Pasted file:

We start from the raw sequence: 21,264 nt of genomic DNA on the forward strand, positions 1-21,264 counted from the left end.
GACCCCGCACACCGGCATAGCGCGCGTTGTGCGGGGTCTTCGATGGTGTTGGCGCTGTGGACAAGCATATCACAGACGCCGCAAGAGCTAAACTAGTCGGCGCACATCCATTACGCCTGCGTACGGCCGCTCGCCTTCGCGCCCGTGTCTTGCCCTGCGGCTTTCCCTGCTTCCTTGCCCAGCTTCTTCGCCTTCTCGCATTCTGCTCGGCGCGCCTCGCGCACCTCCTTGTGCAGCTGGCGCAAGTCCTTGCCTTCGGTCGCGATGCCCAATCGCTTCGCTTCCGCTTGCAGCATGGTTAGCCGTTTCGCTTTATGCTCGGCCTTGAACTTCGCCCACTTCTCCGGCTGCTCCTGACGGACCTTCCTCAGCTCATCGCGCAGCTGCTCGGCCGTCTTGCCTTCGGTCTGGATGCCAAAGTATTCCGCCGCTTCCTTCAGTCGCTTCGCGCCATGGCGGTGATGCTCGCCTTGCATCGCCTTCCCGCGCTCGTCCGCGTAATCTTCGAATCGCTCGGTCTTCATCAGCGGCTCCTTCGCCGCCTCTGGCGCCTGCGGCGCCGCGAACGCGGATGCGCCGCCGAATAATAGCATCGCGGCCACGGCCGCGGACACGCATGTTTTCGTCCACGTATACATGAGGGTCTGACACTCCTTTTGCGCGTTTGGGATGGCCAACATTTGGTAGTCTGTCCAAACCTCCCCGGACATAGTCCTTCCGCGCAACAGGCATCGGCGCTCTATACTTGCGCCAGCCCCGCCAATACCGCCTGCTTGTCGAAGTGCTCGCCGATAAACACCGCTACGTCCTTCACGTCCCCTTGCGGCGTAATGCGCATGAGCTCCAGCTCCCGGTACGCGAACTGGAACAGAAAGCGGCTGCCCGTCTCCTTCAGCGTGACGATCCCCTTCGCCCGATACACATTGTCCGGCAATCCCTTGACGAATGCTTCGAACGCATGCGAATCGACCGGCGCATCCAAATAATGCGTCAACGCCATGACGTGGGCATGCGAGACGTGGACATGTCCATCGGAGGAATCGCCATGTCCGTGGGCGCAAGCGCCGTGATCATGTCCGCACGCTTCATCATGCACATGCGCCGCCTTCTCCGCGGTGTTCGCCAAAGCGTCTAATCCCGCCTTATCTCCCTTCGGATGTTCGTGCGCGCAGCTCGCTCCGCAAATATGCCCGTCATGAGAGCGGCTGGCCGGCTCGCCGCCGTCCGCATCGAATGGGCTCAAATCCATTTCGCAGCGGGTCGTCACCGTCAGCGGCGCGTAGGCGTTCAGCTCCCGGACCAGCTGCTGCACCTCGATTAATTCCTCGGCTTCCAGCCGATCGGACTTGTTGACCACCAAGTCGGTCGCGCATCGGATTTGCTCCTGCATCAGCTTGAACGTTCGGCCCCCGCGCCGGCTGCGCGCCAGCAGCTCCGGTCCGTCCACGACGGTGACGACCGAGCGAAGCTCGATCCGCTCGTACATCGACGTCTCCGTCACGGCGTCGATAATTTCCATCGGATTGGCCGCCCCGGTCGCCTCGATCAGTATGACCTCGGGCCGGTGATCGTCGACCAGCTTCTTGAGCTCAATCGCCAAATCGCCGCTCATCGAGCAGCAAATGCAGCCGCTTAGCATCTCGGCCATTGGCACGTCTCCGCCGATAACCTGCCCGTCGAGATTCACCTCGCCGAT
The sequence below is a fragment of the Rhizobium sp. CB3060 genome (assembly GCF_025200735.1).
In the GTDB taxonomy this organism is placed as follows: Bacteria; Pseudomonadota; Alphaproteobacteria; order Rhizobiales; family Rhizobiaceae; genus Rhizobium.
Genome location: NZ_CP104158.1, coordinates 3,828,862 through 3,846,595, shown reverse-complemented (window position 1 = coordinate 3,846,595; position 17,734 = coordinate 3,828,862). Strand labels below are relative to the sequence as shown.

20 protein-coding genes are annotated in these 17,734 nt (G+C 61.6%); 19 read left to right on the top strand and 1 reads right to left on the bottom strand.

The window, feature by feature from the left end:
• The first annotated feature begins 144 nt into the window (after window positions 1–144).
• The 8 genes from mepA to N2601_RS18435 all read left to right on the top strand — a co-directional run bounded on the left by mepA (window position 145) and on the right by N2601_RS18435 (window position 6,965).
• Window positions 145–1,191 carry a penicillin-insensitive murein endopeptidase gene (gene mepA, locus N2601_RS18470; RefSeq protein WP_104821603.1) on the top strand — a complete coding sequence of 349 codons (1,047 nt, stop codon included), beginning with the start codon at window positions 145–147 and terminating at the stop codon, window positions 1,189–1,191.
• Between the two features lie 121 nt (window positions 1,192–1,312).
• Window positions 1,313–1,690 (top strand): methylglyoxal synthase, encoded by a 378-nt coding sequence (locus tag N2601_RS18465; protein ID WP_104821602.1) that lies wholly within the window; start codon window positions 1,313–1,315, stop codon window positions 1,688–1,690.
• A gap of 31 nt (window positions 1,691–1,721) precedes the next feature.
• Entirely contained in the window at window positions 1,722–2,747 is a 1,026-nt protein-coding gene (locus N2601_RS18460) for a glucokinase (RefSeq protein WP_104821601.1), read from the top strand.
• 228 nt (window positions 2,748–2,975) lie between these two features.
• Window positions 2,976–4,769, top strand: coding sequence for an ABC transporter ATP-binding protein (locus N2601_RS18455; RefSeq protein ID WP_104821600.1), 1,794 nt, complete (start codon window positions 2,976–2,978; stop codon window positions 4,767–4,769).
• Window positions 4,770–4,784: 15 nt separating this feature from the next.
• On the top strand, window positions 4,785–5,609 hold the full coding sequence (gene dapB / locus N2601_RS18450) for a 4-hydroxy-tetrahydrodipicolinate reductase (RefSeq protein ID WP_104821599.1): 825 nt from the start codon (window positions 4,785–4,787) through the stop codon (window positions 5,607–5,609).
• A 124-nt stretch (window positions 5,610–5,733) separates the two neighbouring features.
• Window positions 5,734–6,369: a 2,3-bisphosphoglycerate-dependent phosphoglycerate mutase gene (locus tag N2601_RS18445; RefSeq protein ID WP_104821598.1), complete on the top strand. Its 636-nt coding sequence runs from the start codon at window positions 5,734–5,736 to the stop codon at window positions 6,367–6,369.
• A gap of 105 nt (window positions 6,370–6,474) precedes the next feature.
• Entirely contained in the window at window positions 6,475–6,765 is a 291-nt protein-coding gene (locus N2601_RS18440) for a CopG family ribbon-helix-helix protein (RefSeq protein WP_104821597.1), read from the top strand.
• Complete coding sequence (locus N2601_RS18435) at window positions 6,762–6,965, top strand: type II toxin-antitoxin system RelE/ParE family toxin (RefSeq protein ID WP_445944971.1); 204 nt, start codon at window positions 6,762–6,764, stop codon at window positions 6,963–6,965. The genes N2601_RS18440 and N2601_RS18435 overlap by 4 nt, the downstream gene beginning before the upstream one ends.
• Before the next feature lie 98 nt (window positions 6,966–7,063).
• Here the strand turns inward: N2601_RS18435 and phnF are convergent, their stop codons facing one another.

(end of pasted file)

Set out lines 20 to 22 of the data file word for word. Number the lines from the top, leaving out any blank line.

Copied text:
• Window positions 5,734–6,369: a 2,3-bisphosphoglycerate-dependent phosphoglycerate mutase gene (locus tag N2601_RS18445; RefSeq protein ID WP_104821598.1), complete on the top strand. Its 636-nt coding sequence runs from the start codon at window positions 5,734–5,736 to the stop codon at window positions 6,367–6,369.
• A gap of 105 nt (window positions 6,370–6,474) precedes the next feature.
• Entirely contained in the window at window positions 6,475–6,765 is a 291-nt protein-coding gene (locus N2601_RS18440) for a CopG family ribbon-helix-helix protein (RefSeq protein WP_104821597.1), read from the top strand.